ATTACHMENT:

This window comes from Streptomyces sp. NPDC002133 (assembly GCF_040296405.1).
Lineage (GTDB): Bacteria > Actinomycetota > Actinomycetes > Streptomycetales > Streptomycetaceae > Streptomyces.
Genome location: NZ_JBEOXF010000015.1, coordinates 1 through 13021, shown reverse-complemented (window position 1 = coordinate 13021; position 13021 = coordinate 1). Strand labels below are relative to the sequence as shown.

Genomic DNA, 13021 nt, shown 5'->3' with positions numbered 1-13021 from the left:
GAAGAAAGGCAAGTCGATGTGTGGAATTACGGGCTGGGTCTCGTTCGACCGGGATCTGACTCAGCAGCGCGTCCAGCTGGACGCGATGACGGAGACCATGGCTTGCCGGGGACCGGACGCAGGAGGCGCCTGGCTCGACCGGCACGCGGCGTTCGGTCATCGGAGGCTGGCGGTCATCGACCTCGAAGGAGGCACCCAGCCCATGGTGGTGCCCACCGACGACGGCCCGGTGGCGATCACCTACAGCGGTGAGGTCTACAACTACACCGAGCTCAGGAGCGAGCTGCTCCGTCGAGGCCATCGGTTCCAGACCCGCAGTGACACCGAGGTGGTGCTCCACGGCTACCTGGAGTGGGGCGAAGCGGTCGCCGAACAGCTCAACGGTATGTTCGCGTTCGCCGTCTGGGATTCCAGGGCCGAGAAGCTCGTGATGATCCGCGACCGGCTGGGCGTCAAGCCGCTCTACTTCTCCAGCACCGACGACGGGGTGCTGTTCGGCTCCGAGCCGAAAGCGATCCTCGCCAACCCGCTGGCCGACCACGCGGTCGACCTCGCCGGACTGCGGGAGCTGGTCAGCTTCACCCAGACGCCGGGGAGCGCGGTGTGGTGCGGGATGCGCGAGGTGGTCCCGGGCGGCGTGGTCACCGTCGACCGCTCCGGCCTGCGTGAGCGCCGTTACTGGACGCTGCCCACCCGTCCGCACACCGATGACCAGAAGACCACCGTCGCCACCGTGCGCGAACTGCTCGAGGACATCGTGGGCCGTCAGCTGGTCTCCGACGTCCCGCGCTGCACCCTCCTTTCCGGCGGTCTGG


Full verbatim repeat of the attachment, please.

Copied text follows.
This window comes from Streptomyces sp. NPDC002133 (assembly GCF_040296405.1).
Lineage (GTDB): Bacteria > Actinomycetota > Actinomycetes > Streptomycetales > Streptomycetaceae > Streptomyces.
Genome location: NZ_JBEOXF010000015.1, coordinates 1 through 13021, shown reverse-complemented (window position 1 = coordinate 13021; position 13021 = coordinate 1). Strand labels below are relative to the sequence as shown.

Genomic DNA, 13021 nt, shown 5'->3' with positions numbered 1-13021 from the left:
GAAGAAAGGCAAGTCGATGTGTGGAATTACGGGCTGGGTCTCGTTCGACCGGGATCTGACTCAGCAGCGCGTCCAGCTGGACGCGATGACGGAGACCATGGCTTGCCGGGGACCGGACGCAGGAGGCGCCTGGCTCGACCGGCACGCGGCGTTCGGTCATCGGAGGCTGGCGGTCATCGACCTCGAAGGAGGCACCCAGCCCATGGTGGTGCCCACCGACGACGGCCCGGTGGCGATCACCTACAGCGGTGAGGTCTACAACTACACCGAGCTCAGGAGCGAGCTGCTCCGTCGAGGCCATCGGTTCCAGACCCGCAGTGACACCGAGGTGGTGCTCCACGGCTACCTGGAGTGGGGCGAAGCGGTCGCCGAACAGCTCAACGGTATGTTCGCGTTCGCCGTCTGGGATTCCAGGGCCGAGAAGCTCGTGATGATCCGCGACCGGCTGGGCGTCAAGCCGCTCTACTTCTCCAGCACCGACGACGGGGTGCTGTTCGGCTCCGAGCCGAAAGCGATCCTCGCCAACCCGCTGGCCGACCACGCGGTCGACCTCGCCGGACTGCGGGAGCTGGTCAGCTTCACCCAGACGCCGGGGAGCGCGGTGTGGTGCGGGATGCGCGAGGTGGTCCCGGGCGGCGTGGTCACCGTCGACCGCTCCGGCCTGCGTGAGCGCCGTTACTGGACGCTGCCCACCCGTCCGCACACCGATGACCAGAAGACCACCGTCGCCACCGTGCGCGAACTGCTCGAGGACATCGTGGGCCGTCAGCTGGTCTCCGACGTCCCGCGCTGCACCCTCCTTTCCGGCGGTCTGG